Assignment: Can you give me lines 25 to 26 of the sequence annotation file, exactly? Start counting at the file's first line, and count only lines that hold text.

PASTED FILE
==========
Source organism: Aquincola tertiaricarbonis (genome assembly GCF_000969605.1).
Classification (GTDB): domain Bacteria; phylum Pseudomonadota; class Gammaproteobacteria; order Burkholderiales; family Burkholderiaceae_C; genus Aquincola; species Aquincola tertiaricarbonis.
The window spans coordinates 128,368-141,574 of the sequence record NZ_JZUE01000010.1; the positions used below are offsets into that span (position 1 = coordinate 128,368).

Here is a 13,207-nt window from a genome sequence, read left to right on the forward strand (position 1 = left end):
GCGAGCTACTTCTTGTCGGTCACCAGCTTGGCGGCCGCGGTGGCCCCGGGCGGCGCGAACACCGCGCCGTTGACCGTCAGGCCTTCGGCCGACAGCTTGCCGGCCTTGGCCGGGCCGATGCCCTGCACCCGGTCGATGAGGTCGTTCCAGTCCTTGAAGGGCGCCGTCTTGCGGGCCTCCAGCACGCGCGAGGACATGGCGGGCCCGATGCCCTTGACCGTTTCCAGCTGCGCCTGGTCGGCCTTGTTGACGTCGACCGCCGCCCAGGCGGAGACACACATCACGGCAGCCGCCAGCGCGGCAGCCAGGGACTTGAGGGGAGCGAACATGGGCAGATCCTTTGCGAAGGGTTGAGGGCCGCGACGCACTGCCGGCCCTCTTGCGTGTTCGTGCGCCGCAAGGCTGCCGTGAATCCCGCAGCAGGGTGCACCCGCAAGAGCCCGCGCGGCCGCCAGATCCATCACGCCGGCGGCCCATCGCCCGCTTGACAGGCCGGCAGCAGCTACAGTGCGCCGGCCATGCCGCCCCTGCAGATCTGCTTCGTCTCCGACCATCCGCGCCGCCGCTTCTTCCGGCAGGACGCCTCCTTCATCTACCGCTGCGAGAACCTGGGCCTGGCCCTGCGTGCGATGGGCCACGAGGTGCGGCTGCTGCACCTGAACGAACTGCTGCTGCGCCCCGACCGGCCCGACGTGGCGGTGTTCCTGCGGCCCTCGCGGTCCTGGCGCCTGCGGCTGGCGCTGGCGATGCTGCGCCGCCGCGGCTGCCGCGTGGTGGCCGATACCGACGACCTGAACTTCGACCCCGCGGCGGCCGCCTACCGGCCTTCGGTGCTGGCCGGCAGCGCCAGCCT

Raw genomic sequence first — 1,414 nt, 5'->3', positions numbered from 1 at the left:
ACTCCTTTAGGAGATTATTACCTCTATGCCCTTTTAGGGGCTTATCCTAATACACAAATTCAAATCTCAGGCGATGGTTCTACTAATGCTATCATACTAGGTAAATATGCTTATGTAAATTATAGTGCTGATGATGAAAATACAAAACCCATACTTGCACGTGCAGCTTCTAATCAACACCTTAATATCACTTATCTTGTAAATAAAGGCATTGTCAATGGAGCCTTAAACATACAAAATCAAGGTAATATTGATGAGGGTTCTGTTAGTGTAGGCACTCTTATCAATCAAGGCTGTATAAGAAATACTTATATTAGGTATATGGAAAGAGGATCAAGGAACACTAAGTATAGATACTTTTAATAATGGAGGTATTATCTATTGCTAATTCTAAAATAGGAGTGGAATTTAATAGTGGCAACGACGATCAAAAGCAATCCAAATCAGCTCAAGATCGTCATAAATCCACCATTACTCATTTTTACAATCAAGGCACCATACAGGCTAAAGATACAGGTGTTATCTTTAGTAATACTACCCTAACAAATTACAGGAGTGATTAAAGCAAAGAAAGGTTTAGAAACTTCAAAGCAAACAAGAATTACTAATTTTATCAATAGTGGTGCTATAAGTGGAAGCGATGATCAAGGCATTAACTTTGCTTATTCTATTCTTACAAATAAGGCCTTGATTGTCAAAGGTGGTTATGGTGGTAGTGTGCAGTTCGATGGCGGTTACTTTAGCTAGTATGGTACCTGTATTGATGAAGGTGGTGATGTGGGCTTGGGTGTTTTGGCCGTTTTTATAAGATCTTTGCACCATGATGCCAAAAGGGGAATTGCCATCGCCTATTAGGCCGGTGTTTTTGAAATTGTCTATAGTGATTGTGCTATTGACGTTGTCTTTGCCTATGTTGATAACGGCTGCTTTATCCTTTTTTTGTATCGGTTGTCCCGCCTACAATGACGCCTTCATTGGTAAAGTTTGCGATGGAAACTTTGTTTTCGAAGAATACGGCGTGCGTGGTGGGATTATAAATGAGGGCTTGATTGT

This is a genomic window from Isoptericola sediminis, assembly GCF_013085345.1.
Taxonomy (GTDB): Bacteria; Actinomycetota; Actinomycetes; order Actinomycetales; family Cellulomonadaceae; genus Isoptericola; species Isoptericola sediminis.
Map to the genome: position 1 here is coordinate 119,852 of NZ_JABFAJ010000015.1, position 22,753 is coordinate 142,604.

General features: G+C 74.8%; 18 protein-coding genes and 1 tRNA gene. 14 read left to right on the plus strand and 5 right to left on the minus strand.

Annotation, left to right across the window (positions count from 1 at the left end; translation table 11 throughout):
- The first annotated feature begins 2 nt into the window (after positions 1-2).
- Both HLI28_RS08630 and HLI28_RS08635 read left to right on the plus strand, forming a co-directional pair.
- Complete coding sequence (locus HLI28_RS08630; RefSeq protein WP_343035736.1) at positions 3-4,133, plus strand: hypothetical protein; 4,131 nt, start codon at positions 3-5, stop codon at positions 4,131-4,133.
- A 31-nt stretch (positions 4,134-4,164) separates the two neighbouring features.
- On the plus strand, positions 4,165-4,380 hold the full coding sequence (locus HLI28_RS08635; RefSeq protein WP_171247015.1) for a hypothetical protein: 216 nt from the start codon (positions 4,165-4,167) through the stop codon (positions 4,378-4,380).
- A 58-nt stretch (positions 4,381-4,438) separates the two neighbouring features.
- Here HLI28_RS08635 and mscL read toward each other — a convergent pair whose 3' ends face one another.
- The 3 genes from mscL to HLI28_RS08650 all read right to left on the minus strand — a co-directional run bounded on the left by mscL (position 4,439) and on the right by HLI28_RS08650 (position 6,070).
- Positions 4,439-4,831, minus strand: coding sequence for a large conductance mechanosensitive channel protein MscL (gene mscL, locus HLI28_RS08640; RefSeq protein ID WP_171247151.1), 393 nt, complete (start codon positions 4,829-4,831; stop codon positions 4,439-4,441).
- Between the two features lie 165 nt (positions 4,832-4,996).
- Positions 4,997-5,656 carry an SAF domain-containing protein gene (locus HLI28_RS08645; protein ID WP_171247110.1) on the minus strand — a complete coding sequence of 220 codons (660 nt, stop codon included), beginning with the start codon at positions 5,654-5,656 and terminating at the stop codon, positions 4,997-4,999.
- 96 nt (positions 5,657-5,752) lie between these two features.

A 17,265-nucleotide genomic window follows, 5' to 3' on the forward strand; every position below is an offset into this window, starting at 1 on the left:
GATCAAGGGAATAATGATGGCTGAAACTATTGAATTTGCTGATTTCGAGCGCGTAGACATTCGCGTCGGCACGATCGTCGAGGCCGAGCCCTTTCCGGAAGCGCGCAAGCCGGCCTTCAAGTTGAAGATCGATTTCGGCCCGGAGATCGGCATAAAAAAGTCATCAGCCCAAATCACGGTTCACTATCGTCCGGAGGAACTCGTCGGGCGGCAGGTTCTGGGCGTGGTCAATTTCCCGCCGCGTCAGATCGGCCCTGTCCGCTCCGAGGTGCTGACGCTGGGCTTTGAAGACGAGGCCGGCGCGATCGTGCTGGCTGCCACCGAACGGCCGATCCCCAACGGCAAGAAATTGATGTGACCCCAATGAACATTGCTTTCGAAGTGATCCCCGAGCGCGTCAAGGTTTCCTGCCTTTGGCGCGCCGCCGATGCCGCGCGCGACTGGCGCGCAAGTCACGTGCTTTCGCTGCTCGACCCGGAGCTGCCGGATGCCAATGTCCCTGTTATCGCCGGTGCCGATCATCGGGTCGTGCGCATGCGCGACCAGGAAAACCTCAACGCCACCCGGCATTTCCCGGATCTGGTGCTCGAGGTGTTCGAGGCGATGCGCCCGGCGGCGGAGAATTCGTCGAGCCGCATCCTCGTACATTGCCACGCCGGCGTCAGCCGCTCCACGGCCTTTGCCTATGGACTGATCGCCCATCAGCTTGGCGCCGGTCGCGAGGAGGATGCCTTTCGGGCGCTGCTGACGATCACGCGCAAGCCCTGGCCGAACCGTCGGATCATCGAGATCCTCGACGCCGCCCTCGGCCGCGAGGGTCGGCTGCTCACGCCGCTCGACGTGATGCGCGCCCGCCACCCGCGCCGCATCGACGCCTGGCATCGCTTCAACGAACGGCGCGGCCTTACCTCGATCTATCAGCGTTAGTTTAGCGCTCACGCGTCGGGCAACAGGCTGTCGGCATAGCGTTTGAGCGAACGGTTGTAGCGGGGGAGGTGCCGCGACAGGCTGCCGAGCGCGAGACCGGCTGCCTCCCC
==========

A 17,265-nucleotide genomic window follows, 5' to 3' on the forward strand; every position below is an offset into this window, starting at 1 on the left:
GATCAAGGGAATAATGATGGCTGAAACTATTGAATTTGCTGATTTCGAGCGCGTAGACATTCGCGTCGGCACGATCGTCGAGGCCGAGCCCTTTCCGGAAGCGCGCAAGCCGGCCTTCAAGTTGAAGATCGATTTCGGCCCGGAGATCGGCATAAAAAAGTCATCAGCCCAAATCACGGTTCACTATCGTCCGGAGGAACTCGTCGGGCGGCAGGTTCTGGGCGTGGTCAATTTCCCGCCGCGTCAGATCGGCCCTGTCCGCTCCGAGGTGCTGACGCTGGGCTTTGAAGACGAGGCCGGCGCGATCGTGCTGGCTGCCACCGAACGGCCGATCCCCAACGGCAAGAAATTGATGTGACCCCAATGAACATTGCTTTCGAAGTGATCCCCGAGCGCGTCAAGGTTTCCTGCCTTTGGCGCGCCGCCGATGCCGCGCGCGACTGGCGCGCAAGTCACGTGCTTTCGCTGCTCGACCCGGAGCTGCCGGATGCCAATGTCCCTGTTATCGCCGGTGCCGATCATCGGGTCGTGCGCATGCGCGACCAGGAAAACCTCAACGCCACCCGGCATTTCCCGGATCTGGTGCTCGAGGTGTTCGAGGCGATGCGCCCGGCGGCGGAGAATTCGTCGAGCCGCATCCTCGTACATTGCCACGCCGGCGTCAGCCGCTCCACGGCCTTTGCCTATGGACTGATCGCCCATCAGCTTGGCGCCGGTCGCGAGGAGGATGCCTTTCGGGCGCTGCTGACGATCACGCGCAAGCCCTGGCCGAACCGTCGGATCATCGAGATCCTCGACGCCGCCCTCGGCCGCGAGGGTCGGCTGCTCACGCCGCTCGACGTGATGCGCGCCCGCCACCCGCGCCGCATCGACGCCTGGCATCGCTTCAACGAACGGCGCGGCCTTACCTCGATCTATCAGCGTTAGTTTAGCGCTCACGCGTCGGGCAACAGGCTGTCGGCATAGCGTTTGAGCGAACGGTTGTAGCGGGGGAGGTGCCGCGACAGGCTGCCGAGCGCGAGACCGGCTGCCTCCCC